In addition, we should note Jesus’ view of shame, as described in Hebrews 12:2. He looked at the cross that would be shameful — the mockery, the cruel death, the pain — and, He did so, “scorning the shame,” or as some translations read, “despising the shame.” How does one scorn or despise the shame? He viewed the humiliation that would come from the cross as the less significant thing, as the pain it would bring meant less to Him than doing the Father’s will.

We will often be in the place of literally weighing out what God wants us to do and the cost, and we can do what God wants because of the better it will mean in the end. While Esau took the easy way over the hard and lost his birthright, Jesus did the opposite and accomplished the Father’s will and is sitting at the right hand of the Father (Acts 2:33; Hebrews 10:12).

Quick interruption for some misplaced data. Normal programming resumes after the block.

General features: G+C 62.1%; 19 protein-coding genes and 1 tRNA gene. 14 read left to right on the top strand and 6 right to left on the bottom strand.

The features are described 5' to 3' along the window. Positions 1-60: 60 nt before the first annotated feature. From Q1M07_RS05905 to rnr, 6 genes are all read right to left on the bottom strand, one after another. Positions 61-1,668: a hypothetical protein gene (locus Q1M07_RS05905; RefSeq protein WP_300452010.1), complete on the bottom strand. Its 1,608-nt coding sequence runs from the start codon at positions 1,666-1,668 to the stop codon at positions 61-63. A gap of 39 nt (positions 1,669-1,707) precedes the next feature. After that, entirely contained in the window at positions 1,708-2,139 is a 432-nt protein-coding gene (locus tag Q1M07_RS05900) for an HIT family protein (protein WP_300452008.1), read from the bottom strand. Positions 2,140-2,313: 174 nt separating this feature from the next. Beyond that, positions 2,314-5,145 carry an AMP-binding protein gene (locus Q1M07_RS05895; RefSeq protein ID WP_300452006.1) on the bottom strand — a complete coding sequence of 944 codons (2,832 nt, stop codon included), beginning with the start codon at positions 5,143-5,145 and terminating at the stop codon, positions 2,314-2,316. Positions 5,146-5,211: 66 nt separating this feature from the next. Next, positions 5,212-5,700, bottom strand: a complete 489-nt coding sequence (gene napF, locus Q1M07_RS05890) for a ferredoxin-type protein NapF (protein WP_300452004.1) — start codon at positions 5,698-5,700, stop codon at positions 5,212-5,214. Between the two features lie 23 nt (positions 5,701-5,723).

When we are afraid, and we are facing circumstances that could get very dim if we boldly declare our faith and act in obedience to God, the writer of Hebrews here assures us that the sacrifice will be worth it. And Jesus stands as the ultimate example of One who went before and accomplished the Father’s will.

We don’t have to be the bitter root that falls away — but rather, the flourishing vine and faithful steward rooted in God that finishes our race.

Stay tuned for Part 2 next week where we talk about how Jesus isn’t just a perfect example. He’s a perfect example who helps us in our journey. Though walking with Jesus will lead us to hard and uncomfortable places, we won’t walk the journey alone — and He will give us the power necessary to do His will.

Related Resources:

Ever struggled to know in what way God would like to use you in serving others? Check out “Christian Service: What Does God Want Me to Do?”

Not really sure how to hear from God or how to walk in His will? Check out the following resources: “3 Lessons the Wise Men Can Teach Us About Knowing God’s Will for Our Lives” and “What the Wise Men Teach Us About Following God.”